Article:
“I think that implies that we are headed toward civil war,” McCann replied.
Before the debate began, students were handed out “Presidential Debate Bingo” cards where they could check off 2016 campaign buzzwords and actions such as “TPP,” “Alicia Machado,” “someone demands an apology,” “Vladimir Putin” and “Clinton mentions children — any children.” Students were gleefully checking off their cards during the 90-minute debate, some filling in every space.
One term that wasn’t included — “bad hombres” — elicited groans from the crowd after Trump said it.
Who changed allegiances?
When the telecast ended, the panel reconvened, did a quick postmortem and took questions from the audience.
Green asked for a show of hands from anyone whose mind had been changed by the third debate. Not one hand was raised.
All panelists agreed there was one clear winner: debate moderator Chris Wallace of Fox News.
He was “a good stage manager,” Haatainen-Jones declared. “He asked tough questions,” McCann said.
Green asked how revealing the split screen was in showing each candidate’s reaction to the words of the other. Mayer noted that the Greeks performed with masks, and both candidates employed their go-to masks while the other spoke. Trump favored his pugnacious mask, while Clinton’s mask was one of quiet authority and dignity, with long-suffering expressions.
Haatainen-Jones said Clinton smiled more than usual, which she felt was rehearsed. She also noted that the lighting was harsher on Trump than on Clinton, which she attributed to the differences in their height. “The light was hitting at the top of her head, but he was getting it right in the face.”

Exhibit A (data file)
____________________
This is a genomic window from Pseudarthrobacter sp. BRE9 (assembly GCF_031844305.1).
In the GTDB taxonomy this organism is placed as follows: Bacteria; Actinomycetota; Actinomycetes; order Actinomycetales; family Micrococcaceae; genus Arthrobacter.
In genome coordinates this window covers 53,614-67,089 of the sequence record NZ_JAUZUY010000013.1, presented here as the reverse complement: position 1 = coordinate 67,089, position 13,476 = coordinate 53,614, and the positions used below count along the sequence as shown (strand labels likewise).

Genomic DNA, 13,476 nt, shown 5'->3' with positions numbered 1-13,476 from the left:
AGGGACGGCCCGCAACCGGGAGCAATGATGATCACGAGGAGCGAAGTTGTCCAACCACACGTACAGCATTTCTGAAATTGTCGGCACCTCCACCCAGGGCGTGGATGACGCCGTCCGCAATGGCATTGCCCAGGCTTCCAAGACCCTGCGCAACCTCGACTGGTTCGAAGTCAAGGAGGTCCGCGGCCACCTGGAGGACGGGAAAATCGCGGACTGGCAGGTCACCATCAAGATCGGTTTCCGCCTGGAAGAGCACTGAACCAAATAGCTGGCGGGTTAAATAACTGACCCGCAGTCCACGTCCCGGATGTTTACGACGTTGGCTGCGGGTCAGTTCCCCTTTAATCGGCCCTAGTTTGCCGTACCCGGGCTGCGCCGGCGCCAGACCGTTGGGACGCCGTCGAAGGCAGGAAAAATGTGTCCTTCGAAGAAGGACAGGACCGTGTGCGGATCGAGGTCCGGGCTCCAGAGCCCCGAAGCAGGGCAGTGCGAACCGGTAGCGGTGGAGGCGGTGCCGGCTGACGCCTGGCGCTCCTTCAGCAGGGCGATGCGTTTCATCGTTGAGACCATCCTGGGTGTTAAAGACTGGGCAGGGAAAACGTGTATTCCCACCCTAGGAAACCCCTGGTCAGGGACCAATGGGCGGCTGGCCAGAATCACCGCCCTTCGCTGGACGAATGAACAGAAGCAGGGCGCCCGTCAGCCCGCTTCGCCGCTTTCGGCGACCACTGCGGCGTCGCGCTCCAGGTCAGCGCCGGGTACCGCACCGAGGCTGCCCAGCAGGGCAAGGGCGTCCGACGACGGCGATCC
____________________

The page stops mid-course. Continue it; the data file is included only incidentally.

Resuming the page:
As for policy analysis, Green said he was irked by Clinton saying she would not add a penny to the national debt. Even if there is no net gain in spending, “we will still have interest” to pay on existing debt, Resh noted.
Trump’s solution of 4 to 5 percent GDP growth is also unrealistic, Green said. I normally don’t do predictions, he said, “but we are not going to have 4 percent growth per year.”
McCann said she thought the debate section on entitlement spending was particularly unsatisfying. The president can want changes, but changes in entitlements are tricky things to get through Congress, she observed. Clinton could have mentioned her experience in getting legislation passed, but Trump completely ignored that this is part of the process, McCann said. “Does he not realize this?”
“He thinks one senator can pass laws,” Resh replied.
Asked about the most striking thing said at the debate, Mayer replied that it was Trump repeating several times about “ripping the baby out of a woman’s body.
“It was deliberate and prepared, and meant to make all of us squirm.”
Resh said that this extreme rhetoric was Trump motivating his base. McCann agreed, saying he was reminding conservatives about his views on abortion, hoping that even though they might disagree with him on other issues, his anti-abortion stance would be enough to earn their votes.
McCann said she had been worried about appearing on the panel, wondering what a political scholar could bring to a discussion of the theatrical spectacle of a debate. But in preparing, she realized that the debates signal a climax to the campaign and the coming of an important resolution.
Said Haatainen-Jones: “I would love it if everyone in the country bases their vote on policy decisions, but they work more viscerally, and that’s where theater comes in.”
Concluded Mayer: “The training of theater professionals is essential for an understanding of politics. The knowledge of how to move people and how to be heard are some of the most profound things we can learn.”